This time I was diagnosed with a rare form of fast-growing, soft tissue cancer. It is called Leiomyosarcoma and only 1% of the people get the cancer I have.
No one is quite sure how you get this cancer. It is a very fast-growing cancer, as I said earlier, and mine happens to be in a lesion on my liver and in my lymph nodes in my abdomen. After a biopsy of the lesion on my liver, they were able to determine the type of cancer and what stage it was. Unfortunately, mine is stage 4.
They are unable to give me any chemo treatments because of my heart issues and weak kidneys. For the past three and a half weeks I have been on a treatment program using a drug called Nexavar. It is used to treat kidney and liver cancer. It is a chemotherapeutic medication. I take four pills per day: two in the morning and two in the evening.
This drug does have side effects, but fortunately I have not had too many. I have lost my voice, I cannot eat much and when I do, it makes me fill up very quickly and my stomach begins to hurt. I have lost 20-plus pounds so far. The doctors are concerned about the weight loss as it effects your treatment.
The doctors say that surgery is out of the question, thus I will be on the Nexavar to try and stabilize the cancer. The only choice I have is stabilization as the cancer cannot be cured. If they cannot stabilize the cancer with the medication, there are a couple other drugs they can switch me to. If those do not work, they tell me I have three to six months to live. If they can get it stabilized, they say I will have three to five years to live.
Now I will have a CT scan every three months to see what condition my cancer is in. Is it grown or stable? My next scan is in about a month to check and see how the new treatment is working.
Now I am like my 12-year-old grandson, Adler Bear Carris, who has inoperable brain and spinal cancer. Adler was diagnosed at age 4. His cancer is currently stable. He is off chemo, but he has a lot of ongoing pain that he suffers through daily.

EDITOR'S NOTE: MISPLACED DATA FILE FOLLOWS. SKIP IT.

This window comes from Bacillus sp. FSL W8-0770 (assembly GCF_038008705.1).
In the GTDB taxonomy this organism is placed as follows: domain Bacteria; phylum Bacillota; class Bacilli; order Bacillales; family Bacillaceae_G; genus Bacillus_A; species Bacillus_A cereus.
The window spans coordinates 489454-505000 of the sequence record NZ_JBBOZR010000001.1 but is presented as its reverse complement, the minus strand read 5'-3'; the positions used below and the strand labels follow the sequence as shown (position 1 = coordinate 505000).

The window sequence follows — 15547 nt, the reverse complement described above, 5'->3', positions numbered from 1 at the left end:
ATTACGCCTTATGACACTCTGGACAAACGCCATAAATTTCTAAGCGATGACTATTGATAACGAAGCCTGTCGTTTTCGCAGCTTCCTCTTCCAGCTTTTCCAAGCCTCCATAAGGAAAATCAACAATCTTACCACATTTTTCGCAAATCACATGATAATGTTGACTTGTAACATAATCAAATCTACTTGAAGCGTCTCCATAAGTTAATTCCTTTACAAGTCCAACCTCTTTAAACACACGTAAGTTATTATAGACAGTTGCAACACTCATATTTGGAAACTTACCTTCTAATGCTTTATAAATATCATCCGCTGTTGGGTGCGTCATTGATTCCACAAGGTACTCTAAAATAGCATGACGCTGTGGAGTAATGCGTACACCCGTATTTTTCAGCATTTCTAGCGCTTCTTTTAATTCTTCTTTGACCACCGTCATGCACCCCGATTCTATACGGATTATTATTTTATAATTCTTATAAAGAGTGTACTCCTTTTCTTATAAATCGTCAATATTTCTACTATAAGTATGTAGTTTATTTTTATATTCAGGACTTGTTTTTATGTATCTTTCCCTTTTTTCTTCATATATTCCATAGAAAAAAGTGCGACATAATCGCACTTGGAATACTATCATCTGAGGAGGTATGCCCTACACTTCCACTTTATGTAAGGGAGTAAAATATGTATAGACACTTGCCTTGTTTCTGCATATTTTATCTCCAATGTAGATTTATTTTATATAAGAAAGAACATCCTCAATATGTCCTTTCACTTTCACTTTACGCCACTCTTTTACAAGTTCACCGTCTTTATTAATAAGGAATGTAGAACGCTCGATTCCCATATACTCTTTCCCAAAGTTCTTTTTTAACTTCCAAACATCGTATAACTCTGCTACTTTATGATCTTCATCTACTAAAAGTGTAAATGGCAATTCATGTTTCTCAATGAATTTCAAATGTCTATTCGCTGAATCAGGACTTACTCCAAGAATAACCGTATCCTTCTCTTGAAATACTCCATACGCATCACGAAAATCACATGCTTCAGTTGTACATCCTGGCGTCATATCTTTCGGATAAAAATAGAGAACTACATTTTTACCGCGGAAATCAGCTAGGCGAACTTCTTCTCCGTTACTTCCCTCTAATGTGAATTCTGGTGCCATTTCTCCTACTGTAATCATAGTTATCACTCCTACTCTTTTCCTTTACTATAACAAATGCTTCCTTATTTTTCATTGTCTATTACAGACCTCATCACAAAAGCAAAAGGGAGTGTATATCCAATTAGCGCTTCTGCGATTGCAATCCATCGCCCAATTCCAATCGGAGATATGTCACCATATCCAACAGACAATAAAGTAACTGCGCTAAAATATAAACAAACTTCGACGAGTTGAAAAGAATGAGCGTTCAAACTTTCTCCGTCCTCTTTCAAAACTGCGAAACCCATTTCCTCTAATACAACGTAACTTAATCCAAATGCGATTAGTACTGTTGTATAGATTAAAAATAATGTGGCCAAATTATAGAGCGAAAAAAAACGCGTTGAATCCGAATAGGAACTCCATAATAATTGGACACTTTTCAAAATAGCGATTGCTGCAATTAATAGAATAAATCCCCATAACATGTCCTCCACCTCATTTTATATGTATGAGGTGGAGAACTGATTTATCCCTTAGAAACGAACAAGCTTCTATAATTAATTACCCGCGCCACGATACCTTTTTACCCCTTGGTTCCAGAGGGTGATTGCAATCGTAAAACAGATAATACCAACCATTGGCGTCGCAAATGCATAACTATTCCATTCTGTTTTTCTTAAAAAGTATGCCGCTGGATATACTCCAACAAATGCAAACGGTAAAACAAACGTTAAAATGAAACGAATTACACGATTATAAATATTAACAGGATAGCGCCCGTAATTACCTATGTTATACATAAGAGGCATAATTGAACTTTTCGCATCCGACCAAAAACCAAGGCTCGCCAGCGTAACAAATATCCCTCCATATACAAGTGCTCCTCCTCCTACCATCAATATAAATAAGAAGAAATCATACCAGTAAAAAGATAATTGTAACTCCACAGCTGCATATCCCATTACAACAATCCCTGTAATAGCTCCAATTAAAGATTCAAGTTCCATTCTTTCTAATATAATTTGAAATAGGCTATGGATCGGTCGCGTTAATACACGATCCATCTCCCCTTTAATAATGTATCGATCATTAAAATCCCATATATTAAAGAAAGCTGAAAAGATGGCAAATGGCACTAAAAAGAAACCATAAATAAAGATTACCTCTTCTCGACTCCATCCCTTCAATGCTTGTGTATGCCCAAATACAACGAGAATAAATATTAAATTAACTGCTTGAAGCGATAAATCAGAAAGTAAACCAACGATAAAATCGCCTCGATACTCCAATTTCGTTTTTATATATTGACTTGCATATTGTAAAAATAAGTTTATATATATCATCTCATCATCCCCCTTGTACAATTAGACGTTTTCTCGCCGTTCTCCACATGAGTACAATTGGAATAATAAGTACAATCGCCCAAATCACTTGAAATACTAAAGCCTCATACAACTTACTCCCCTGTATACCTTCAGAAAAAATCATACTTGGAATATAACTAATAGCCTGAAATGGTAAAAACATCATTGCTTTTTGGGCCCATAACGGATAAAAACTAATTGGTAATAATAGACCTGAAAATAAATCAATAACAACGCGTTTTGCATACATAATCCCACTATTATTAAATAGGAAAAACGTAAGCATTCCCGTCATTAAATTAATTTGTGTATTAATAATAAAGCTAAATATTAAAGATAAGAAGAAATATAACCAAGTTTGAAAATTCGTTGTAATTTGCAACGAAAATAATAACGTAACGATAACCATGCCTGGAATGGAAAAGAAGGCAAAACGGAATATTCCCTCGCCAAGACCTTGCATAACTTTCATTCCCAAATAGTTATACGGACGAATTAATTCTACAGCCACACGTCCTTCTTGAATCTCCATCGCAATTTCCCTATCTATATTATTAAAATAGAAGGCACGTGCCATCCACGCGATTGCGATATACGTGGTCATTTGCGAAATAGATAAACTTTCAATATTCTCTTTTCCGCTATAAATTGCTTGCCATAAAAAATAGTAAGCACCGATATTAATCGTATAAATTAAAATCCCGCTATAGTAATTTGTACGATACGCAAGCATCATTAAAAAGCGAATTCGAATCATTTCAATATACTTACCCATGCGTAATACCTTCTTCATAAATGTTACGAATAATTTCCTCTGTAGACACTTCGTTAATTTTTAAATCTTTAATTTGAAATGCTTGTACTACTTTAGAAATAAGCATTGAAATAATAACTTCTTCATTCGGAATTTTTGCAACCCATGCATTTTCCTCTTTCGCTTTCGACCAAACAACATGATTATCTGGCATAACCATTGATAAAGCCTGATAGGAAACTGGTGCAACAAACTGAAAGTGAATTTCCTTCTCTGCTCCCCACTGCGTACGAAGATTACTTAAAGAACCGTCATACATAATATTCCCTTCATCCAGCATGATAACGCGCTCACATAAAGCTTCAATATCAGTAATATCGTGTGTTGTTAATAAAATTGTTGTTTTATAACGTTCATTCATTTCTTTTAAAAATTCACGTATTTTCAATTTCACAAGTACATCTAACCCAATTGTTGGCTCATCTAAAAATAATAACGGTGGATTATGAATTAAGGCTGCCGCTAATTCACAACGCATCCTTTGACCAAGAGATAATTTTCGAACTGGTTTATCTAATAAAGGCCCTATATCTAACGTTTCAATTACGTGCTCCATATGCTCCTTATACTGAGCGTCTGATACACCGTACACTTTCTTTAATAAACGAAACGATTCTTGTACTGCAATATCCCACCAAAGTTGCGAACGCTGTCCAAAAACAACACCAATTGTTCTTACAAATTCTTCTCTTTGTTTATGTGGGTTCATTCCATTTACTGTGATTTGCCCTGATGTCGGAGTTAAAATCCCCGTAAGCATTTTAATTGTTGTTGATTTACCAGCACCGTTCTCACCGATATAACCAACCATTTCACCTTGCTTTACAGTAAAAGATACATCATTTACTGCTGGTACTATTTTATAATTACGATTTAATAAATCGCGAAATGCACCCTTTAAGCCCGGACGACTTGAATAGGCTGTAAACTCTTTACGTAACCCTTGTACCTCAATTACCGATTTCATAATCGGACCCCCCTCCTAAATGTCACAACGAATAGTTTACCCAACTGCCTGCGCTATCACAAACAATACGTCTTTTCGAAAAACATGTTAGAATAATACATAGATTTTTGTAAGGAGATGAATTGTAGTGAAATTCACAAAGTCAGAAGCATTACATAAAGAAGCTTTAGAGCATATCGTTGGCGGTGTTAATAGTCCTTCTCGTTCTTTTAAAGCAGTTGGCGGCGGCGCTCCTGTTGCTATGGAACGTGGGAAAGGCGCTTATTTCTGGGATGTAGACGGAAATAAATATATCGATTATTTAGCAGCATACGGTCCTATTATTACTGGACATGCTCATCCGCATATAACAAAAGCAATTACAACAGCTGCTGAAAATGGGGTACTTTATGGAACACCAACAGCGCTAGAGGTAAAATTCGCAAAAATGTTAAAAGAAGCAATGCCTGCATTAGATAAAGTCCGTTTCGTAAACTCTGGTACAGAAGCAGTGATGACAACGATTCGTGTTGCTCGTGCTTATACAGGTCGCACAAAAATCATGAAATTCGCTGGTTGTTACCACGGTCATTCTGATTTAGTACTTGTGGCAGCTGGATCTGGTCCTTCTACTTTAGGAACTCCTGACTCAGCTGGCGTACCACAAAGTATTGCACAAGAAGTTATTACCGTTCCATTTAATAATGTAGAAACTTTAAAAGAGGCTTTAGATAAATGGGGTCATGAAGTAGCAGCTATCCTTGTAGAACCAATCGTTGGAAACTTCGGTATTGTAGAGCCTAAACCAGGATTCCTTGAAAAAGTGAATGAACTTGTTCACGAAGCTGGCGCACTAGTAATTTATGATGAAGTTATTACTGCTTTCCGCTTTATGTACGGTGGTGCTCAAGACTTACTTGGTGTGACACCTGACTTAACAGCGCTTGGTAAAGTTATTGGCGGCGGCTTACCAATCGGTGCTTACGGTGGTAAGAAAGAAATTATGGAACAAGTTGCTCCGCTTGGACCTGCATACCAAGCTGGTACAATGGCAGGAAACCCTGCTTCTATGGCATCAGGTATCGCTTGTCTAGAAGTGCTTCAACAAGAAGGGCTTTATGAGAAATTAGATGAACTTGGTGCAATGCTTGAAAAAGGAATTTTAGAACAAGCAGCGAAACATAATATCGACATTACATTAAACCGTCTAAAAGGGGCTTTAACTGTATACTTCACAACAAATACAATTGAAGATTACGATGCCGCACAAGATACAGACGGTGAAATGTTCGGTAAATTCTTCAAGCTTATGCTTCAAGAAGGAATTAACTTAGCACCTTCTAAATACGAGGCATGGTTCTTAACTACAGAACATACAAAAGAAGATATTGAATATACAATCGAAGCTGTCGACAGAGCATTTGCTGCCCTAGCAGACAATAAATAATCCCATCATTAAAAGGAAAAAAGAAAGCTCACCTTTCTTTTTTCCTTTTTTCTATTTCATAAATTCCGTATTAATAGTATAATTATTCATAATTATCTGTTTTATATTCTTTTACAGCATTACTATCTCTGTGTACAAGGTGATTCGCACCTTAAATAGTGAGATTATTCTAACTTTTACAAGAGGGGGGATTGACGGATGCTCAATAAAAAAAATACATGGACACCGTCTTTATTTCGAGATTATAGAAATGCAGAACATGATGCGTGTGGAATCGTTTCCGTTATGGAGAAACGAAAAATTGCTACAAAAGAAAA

Neither Adler nor I’s war with cancer is even close to over. But both of us get up every morning, ready to fight it.
Cancer has a significant impact on your life. It makes you step back and reflect on yourself and all of your family. You truly become a different person after you face cancer. Fuck cancer.
As always, I appreciate your support of our wine blog and encourage you to share it with family and friends. If you care to share your comments on this blog posting or other topics, please do so in the comments section below.
Until next week,
Mark your calendars for these upcoming wine events at LEX 530 in 2022!
Friday, February 4 – Wine Dinner
Friday, February 25 – Wine Talk & Taste
Friday, March 11 – Wine Dinner
Friday, March 25 – Wine Talk & Taste
Friday, April 8 – Wine Dinner
Friday, April 22 – Wine Talk & Taste
Friday, May 13 – Wine Dinner
Friday, May 27 – Wine Talk & Taste
Friday, June 10 – Wine Dinner
Friday, June 24 – Wine Talk & Taste
Friday, July 8 – Wine Dinner
Friday, July 29 – Wine Talk & Taste
Friday, August 12 – Wine Dinner
Friday, August 26 – Wine Talk & Taste
Friday, September 9 – Wine Dinner
Friday, September 16 – Wine Talk & Taste
Tuesday, October 11 – Wine Dinner (Oktoberfest)
Friday, October 21 – Wine Talk & Taste
Friday, November 4 – Wine Dinner
Friday, November 18 – Wine Talk & Taste